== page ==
A little house sits on a wooden stock just outside of writer Eudora Welty’s home in Jackson, MS. It’s marked by a sign, "Little Free Library," that encourages a curious passerby to open the door, explore, and take or leave a story for the next traveler.
While the compact nook is meant to be a friendly project to encourage literacy within the neighborhood, it serves another purpose. The library aids the state’s forward thinkers with a decades-long effort: Promoting an understanding of other people.
Research from a 2013 “Science” report by two psychologists, Emanuele Castano and David Kidd, shows reading literature enhances Theory of Mind (ToM), or the human capacity to comprehend differences in beliefs and desires among people. ACT’s latest survey on college and career readiness reported this behavioral quality as essential to student success beyond the high school level.
Within an increasingly diverse population, workforce and campus, employers and college admissions experts say they highly value students’ ability to work with others, in addition to a number of non-academic skills, including “acting honestly” by treating others sincerely and genuinely, “sustaining effort” and “keeping an open mind.”
As the student population continues to evolve demographically, K-12 teachers and administrators, who are trying to fill learning gaps in college and career readiness, must confront an increasingly unavoidable question: How do we teach students to understand each other?
Tapping into ToM: Literary fiction
In order to inculcate their students with the behavioral traits workplaces and colleges seek — a sense of human understanding — college instructors can tap into one of the most abundant and, often times, most cost-effective resources in the world: books.
But not just any books. Castano says that the most effective reading material to encourage empathy is literary fiction, the type of work that authors, such as Welty and her contemporaries, utilized in order to express their views on the political, social and cultural issues that surrounded them.
“In the experiments we ran, we saw the immediate effects of the readings even after just 15 minutes or so,” said Castano. “We also have some data showing how much exposure people have had to fiction, and we demonstrate that it is only exposure to literary fiction, specifically, that has better effects on theory of mind, not popular fiction.”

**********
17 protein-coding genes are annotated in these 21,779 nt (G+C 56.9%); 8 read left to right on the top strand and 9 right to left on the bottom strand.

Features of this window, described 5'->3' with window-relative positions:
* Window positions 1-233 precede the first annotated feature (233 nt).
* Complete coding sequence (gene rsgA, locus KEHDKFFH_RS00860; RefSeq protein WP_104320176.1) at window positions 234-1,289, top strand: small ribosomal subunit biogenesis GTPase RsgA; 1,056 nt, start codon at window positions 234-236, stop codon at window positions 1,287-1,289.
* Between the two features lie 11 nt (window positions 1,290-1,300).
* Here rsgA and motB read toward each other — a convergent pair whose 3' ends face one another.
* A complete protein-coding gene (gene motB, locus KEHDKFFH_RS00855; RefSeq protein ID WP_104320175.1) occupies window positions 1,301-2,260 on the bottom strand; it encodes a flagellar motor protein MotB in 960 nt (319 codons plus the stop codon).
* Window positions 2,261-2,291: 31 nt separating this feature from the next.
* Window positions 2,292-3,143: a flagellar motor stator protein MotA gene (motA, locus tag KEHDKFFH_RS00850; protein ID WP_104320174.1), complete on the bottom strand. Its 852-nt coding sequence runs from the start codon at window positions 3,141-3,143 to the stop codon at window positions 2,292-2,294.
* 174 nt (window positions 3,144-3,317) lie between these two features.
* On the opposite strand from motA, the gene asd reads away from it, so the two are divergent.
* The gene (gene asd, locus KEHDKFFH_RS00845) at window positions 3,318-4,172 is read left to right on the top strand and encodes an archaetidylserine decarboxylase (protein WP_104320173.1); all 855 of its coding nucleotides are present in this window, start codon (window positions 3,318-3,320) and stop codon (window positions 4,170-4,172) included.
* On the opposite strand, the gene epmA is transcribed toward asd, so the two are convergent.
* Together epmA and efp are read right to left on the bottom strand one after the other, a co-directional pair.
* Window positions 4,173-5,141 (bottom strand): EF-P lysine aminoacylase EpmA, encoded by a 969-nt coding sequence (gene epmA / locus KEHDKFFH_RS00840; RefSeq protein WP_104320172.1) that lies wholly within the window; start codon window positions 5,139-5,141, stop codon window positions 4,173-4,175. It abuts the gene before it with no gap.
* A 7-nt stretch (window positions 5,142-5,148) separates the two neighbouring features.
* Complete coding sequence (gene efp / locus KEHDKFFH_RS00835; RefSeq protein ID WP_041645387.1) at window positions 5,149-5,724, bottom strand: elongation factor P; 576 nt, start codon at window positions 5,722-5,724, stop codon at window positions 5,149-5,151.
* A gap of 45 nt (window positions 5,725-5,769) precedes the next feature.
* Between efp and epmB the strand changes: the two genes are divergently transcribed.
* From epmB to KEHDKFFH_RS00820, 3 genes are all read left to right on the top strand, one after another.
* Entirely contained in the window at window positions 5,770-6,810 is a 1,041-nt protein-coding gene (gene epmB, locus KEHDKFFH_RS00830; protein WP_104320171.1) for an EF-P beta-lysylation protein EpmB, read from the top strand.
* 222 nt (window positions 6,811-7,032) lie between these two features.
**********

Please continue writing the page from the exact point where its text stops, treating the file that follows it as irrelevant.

Castano explained that a number of different publications had mentioned works by classical authors, such as Chekhov, as enhancing ToM. He took care to explain, however, that literary fiction in the study can be anything which has complicated, or ‘round’ characters, which force the reader to think outside the box.
“Only a small percentage of the participants in one of the five studies read Chekhov; a lot of people also read contemporary authors,” he said.
“Round characters are characters that are complex, obscure, and difficult to interpret. If the characters are like this, the reader is forced into this process of mentalizing…[and] we are making the case that this kind of writing characterizes literary fiction more than other genres.”
Filling the gaps: The business perspective
Educators that devalue the importance of literature in the curriculum are making a mistake, according to Keith Oatley, author of “Such stuff as dreams: The psychology of fiction.”
“I think there has been a movement against literature and against the humanities and our research shows that that is a mistake,” he said. “Reading fiction, particularly literary fiction that stresses character, is as important as engineering or business.”
Oatley goes further to say that reading books can also be an important tool for people in the workplace, who need empathy in order to better perform their jobs.